Nestlé Can’t Stop Nespresso Copycats

German judge rules in favor of off-brand coffee capsules

Nestlé experienced a setback this week in its ongoing fight to keep people from buying off-brand Nespresso capsules.

According to Wall St. Cheat Sheet, a judge in Germany rejected an application by Nestlé to ban sale of "unlicensed coffee capsules" that work in its machines, which means shoppers in that country will be able to put much less expensive coffee in the Nespresso machines they own. The court ruled that the capsules Nestlé sells are far more expensive than the ones produced by competitors Betron and Ethical Coffee Co., and are not a "special feature" of the Nespresso IP.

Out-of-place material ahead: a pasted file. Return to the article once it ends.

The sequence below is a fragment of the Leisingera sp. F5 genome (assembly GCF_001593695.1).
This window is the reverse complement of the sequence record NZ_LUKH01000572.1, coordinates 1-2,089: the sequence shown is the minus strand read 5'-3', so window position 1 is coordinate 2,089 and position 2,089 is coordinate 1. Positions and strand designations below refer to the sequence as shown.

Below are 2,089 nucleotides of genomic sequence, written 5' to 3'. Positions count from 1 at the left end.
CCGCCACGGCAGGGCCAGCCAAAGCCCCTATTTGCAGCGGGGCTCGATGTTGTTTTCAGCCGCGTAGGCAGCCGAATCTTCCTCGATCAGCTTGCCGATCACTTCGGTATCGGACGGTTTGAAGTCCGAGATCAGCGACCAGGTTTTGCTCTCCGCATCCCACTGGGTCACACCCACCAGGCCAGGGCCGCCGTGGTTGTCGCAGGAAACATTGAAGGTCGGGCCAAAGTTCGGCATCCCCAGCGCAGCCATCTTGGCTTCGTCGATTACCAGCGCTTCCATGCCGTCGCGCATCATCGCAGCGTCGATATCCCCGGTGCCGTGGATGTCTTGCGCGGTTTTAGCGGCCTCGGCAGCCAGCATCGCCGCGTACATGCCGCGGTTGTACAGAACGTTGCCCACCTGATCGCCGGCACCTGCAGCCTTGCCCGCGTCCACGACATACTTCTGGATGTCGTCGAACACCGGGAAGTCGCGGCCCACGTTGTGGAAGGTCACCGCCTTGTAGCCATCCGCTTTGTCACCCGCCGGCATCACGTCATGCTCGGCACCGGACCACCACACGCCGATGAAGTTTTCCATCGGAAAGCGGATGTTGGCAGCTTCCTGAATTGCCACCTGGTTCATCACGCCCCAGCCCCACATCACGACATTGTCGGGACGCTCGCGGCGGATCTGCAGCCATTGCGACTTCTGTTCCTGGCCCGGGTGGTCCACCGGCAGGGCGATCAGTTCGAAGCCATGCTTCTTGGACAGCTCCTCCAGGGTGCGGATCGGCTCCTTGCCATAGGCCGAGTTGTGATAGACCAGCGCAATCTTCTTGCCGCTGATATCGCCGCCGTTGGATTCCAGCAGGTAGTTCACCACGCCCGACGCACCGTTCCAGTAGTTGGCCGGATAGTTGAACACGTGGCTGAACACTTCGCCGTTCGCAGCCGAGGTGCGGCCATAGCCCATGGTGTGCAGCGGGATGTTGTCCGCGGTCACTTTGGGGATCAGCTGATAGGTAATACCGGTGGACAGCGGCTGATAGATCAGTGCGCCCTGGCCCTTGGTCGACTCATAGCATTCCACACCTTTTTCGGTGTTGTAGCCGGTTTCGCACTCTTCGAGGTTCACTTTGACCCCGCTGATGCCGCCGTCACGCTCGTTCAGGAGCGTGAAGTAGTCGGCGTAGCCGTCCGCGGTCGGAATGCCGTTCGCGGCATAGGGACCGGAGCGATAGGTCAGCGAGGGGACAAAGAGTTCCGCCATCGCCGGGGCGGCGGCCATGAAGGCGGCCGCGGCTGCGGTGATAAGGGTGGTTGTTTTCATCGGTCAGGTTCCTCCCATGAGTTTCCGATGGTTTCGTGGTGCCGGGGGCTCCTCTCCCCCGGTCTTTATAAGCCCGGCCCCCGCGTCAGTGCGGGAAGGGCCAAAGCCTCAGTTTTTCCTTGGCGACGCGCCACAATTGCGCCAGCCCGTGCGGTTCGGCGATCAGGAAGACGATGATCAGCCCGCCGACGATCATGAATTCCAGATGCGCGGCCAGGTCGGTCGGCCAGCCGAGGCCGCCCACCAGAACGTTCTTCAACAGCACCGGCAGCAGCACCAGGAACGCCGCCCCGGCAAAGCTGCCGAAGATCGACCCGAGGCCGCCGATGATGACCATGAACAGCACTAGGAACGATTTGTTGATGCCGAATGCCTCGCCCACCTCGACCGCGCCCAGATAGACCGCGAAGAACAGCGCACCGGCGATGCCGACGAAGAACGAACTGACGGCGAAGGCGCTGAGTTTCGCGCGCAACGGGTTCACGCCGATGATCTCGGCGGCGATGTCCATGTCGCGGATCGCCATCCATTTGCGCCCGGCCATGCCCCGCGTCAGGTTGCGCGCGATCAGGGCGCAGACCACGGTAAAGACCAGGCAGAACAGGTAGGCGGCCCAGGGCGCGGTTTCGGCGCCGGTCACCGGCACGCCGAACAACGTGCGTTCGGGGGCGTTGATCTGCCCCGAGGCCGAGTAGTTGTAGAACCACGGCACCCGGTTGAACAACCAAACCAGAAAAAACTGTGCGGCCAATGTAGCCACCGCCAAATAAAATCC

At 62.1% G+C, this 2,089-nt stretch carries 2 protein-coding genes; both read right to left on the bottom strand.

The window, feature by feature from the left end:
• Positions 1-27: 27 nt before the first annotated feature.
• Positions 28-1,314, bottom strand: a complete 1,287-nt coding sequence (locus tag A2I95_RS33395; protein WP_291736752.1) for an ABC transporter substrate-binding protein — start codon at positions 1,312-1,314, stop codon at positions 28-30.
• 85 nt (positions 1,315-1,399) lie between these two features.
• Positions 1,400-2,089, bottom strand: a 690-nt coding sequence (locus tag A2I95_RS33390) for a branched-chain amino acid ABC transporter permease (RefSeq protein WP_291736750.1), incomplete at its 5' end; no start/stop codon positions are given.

A court spokesperson told The Local that the consumer’s right to unlimited use of their property was more important than protecting Nestlé’s interests. Competing companies in several other countries have produced capsules that work in the machines, and Nestlé is suing in several places at once. According to The Local, however, the multinational has had little success.

Nespresso capsules generated more than $3 billion for Nestlé last year, and the market for capsules is expected to reach more than $8 billion by 2014.

Nestlé is not taking the judgment lightly. "We are convinced of the power of our legal arguments and will thus take further steps to defend our intellectual property," said Holger Feldmann, head of Nespresso Germany, according to Bloomberg. Feldmann said the company plans to appeal the ruling.